As is wont to happen, the recent news about SOE's layoffs sparked a flurry of speculation about the fate of the various games in the studio's portfolio. In fact, it's not terribly unlike the the speculation after the unveiling of EverQuest Next. Will EQ Next/SOE layoffs kill off my beloved *insert game title here*? In the case of EverQuest II, I feel fairly confident that the answer is a resounding no. I've even said as much before. Unfortunately, I can't confidently say the same for other titles, even though I'm pulling for the success of them all.
If anything, I get the impression that SOE is circling the wagons around its flagship IP, solidifying its attention on the franchise that started it all. Where do I get that idea? Well, keep reading to find out!
Despite what doom-and-gloomers lament, layoffs do not denote The End; they are a natural part of business, and the ebb and flow of hiring and layoffs has happened before, yet the game is still here. If you don't believe me, since the game is free-to-play, you can log in for yourself right now -- minus any download and patch time needed.
I saw the signs
So what are the signs that point me to the conclusion that all members of the franchise will remain alive and healthy for a long while, despite the incoming addition of a newer and shinier EQ title? For starters, it is the extent of the content still being added to both EverQuest and EQII (just look at the updates and expansions over the last year as well as the new ones coming this fall).
Added to that is the way that the devs -- from the top on down -- speak about the games. And by "speak," I mean in person, not necessarily in print. I was there at SOE Live for the last two years and got to sit down with the bigwigs both times and hear them talk about EQII. There is a deep-seated passion for and pride in the IP that is so palpable, I honestly think the entire SOE ship would have to sink before the studio let go anything on the PC with an E or Q in the title (other than EQOA, which I'll get to in a minute). As Franchise Director Dave Georgeson has said, "It should be EverQuest." He may have been specifically talking about what game should be the one to change up the genre, but I think it also points to what should just plain be in the industry, period!
Admittedly, SOE has shuttered a few titles, but let's look at the most notable ones that have been offloaded. Discounting Star Wars Galaxies (which couldn't continue without a renewed license from LucasArts), we know the games that are MIA from portfolio are ones that SOE just published rather than created: Pirates of the Burning Sea (which sailed away) was created by Flying Lab Software, and The Matrix Online (which has sunsetted) was created by Monolith. The one big exception was the closing down of EverQuest Online Adventures, the console entry to the fabled franchise.
Some of you might be disputing these last two paragraphs by pointing out that EverQuest II Extended also had the plugged pulled on it. However, Extended wasn't a separate game so much as EQII with a free-to-play ruleset, which became unnecessary when the full game joined the F2P ranks, so I didn't include it.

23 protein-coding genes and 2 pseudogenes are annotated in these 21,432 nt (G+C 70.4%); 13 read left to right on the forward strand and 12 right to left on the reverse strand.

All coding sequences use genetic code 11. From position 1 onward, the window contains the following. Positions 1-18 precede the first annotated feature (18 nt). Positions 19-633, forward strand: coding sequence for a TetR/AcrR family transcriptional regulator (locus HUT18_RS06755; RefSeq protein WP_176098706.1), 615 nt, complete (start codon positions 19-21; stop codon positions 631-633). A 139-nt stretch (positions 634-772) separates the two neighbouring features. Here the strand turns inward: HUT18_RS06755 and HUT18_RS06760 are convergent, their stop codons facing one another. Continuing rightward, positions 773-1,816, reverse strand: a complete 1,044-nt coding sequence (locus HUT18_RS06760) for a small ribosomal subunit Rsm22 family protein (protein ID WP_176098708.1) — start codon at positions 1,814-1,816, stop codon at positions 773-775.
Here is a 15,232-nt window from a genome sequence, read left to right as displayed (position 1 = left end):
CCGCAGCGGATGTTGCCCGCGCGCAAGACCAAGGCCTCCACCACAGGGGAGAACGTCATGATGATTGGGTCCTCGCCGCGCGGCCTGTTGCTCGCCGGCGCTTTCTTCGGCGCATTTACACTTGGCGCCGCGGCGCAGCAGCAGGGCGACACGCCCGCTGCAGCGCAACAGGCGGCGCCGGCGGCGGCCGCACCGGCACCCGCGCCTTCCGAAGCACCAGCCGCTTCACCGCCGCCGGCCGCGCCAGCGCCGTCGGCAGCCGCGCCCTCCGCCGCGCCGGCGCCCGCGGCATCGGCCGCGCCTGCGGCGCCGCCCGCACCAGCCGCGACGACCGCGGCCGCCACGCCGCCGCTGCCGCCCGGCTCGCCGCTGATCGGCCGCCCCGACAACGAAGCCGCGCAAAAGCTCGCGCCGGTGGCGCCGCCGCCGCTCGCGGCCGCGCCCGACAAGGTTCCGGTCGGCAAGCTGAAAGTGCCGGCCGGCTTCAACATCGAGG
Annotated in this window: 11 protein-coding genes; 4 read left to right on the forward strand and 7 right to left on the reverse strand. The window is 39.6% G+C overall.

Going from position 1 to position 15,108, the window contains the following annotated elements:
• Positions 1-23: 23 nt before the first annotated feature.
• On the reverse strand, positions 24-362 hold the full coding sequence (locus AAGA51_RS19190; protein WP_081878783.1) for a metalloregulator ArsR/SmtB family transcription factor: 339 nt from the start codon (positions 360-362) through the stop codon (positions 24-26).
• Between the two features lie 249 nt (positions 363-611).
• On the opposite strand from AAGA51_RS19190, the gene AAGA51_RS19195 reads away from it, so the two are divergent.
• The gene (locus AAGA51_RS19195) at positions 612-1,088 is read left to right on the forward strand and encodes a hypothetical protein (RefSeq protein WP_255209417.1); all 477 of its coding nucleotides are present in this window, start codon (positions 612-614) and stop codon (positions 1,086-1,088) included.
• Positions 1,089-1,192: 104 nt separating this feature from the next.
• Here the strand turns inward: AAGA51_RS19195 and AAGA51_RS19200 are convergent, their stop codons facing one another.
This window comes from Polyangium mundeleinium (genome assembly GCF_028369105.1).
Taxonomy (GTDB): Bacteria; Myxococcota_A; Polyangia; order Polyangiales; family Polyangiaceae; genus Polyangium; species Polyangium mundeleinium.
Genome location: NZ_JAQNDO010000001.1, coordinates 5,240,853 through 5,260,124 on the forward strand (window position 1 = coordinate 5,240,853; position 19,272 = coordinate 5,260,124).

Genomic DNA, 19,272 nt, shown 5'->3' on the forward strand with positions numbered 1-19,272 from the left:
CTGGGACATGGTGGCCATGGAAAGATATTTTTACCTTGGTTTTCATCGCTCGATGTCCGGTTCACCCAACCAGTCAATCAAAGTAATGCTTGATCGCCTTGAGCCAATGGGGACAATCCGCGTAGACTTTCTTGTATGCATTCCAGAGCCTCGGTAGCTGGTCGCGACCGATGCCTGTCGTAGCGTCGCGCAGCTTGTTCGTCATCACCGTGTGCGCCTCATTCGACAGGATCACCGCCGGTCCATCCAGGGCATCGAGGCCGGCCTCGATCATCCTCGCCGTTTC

I've noted in the past that the chances of die-hard, multi-year veterans leaving their favorite games for the next EQ incarnation is not phenomenal. Sure, a number of them have expressed the desire to check it out, but a good portion of people who have put 8+ years in any game are unlikely to permanently leave all their hard work behind. Trust me, I've tried! So I firmly believe EQ Next will not kill off EQII by means of a mass migration of players abandoning the latter for the former. And what's been really interesting to see over this past month is how EQN is actually bolstering EQII right now.
Following the excitement of the upcoming version of Norrath, there are a number of old veterans and new players alike delving into EverQuest II. I've been (pleasantly) surprise by the number of names lighting up on my friends list again, folks who have been gone since before the server merges all those years ago. I also bump into so many more players in the starting zones and field plenty of newbie questions about the game and its features.
Sure, this evidence is anecdotal -- I don't have any hard data numbers from SOE -- but it is very visible and very real, at least on my server. And the influx gives a morale boost to other players as well. We're glad to show off the game we love, and I've heard anumber of new folks express their new-found fondness for it. Will some of these players remain with EQII even after the next game comes out? It's possible! Even if they leave for newer shores, there's still a year of EQII gaming ahead of them, if not more. And a lot can happen in that time, from forming bonds to starting projects, things that might very well tie them to this title even beyond the EQN launch.
I think EverQuest Next has been and will continue to be good for EverQuest II. And unlike the infamous ring, there can be more than one! Heck, I myself will be playing the new game, but I'll also keeping my roots in the old. There are features in the one that aren't in the other (as far as we know right now), so I can certainly enjoy both. It's two customers in one! In the end, I think the EQ franchise is healthy, even amid layoffs. To borrow (and slightly mangle) the motto of the postman: Neither rain nor layoffs nor new titles nor gloom of night will stay this title from providing entertainment to EverQuest fans.
EverQuest II is so big that it takes two authors to make sense of it all! Join Jef Reahard and MJ Guthrie as they explore Norrathian nooks and crannies from the Overrealm to Timorous Deep. Running every Saturday, The Tattered Notebook is your resource for all things EQII and EQNext -- and catch MJ every 'EverQuest Two-sday' on Massively TV!